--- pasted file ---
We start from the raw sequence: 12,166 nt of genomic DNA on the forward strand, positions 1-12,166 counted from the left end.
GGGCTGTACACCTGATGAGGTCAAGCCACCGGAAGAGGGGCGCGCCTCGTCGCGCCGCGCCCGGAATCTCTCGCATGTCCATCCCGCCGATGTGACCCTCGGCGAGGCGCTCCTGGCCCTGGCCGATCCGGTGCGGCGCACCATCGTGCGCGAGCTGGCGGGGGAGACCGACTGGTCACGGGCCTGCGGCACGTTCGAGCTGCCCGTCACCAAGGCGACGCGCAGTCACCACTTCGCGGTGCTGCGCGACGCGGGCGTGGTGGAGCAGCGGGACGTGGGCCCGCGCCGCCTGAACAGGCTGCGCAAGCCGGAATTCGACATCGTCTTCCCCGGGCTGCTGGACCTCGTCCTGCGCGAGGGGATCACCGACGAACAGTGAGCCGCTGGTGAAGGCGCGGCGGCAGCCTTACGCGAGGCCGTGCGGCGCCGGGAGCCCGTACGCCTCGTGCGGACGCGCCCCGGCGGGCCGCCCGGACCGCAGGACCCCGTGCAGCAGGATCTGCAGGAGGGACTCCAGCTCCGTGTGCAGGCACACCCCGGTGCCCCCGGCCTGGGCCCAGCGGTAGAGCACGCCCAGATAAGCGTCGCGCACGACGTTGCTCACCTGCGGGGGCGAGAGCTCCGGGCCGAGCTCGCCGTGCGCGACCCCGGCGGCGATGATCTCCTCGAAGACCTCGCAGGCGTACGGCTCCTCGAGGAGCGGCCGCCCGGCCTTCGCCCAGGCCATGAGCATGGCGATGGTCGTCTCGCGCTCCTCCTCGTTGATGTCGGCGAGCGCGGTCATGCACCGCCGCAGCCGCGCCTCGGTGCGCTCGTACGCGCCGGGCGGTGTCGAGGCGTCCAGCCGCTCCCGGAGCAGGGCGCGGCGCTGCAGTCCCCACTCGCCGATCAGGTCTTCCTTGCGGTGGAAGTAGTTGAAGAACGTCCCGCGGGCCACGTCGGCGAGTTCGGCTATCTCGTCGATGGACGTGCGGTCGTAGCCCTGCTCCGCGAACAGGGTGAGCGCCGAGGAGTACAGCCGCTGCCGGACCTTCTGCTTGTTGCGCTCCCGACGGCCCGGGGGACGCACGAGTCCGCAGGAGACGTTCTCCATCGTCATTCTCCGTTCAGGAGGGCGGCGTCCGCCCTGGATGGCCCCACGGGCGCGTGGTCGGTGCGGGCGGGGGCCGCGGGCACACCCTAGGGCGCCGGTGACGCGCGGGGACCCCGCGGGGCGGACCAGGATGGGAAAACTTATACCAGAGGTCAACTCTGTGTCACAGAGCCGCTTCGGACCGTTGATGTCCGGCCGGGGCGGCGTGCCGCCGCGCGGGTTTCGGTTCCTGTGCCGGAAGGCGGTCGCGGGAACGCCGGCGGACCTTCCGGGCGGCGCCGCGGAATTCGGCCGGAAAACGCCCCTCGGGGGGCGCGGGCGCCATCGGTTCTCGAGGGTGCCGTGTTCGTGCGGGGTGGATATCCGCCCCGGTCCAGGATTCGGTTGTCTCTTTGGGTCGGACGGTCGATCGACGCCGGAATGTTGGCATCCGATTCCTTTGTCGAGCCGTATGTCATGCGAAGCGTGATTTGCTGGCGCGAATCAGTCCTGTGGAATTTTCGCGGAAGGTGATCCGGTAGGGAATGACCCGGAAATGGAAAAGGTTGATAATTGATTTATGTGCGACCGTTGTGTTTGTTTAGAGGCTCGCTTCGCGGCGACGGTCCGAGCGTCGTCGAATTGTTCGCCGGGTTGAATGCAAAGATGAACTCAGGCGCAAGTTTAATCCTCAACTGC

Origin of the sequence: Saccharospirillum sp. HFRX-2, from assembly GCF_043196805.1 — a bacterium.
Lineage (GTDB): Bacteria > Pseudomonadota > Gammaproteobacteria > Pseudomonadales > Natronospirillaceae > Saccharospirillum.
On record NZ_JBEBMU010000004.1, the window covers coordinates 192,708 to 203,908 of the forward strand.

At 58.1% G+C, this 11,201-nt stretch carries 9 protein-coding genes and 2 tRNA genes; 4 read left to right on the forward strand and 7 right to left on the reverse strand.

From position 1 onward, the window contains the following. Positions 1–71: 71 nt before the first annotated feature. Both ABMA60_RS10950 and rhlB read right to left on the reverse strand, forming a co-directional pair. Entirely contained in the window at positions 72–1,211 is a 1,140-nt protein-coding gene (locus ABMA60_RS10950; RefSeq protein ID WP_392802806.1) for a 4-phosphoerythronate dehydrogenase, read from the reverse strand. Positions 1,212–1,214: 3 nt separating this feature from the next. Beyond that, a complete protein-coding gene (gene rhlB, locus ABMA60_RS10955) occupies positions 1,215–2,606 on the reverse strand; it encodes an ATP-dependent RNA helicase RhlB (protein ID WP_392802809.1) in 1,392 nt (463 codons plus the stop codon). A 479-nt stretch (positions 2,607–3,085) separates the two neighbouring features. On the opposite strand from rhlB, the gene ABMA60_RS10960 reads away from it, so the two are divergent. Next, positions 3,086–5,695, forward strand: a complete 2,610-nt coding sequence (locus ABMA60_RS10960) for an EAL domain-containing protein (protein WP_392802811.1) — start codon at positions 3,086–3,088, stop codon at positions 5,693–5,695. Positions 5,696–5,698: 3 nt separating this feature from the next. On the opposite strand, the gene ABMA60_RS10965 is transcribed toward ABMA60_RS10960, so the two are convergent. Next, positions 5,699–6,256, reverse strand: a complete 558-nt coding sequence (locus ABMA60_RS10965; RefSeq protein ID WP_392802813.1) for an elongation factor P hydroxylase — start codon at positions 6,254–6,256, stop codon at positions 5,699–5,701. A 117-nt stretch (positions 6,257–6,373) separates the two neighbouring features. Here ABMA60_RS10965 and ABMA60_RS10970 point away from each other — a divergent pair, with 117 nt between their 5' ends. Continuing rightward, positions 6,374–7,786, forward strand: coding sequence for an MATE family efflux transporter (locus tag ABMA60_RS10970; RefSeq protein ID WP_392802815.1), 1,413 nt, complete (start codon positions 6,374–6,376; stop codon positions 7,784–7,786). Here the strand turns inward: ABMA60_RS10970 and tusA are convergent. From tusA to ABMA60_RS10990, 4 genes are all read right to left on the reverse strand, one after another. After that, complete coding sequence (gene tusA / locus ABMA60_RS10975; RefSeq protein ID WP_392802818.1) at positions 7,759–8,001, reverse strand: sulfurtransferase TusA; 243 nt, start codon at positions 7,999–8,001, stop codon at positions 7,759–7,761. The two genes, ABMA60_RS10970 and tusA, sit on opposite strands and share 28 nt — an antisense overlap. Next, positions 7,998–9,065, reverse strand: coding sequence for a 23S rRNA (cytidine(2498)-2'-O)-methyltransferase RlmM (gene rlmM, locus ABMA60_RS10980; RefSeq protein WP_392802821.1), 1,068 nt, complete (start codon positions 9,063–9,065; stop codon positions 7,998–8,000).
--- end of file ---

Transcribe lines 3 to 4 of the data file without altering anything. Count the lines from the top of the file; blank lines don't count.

Origin of the sequence: Saccharospirillum sp. HFRX-2, from assembly GCF_043196805.1 — a bacterium.
Lineage (GTDB): Bacteria > Pseudomonadota > Gammaproteobacteria > Pseudomonadales > Natronospirillaceae > Saccharospirillum.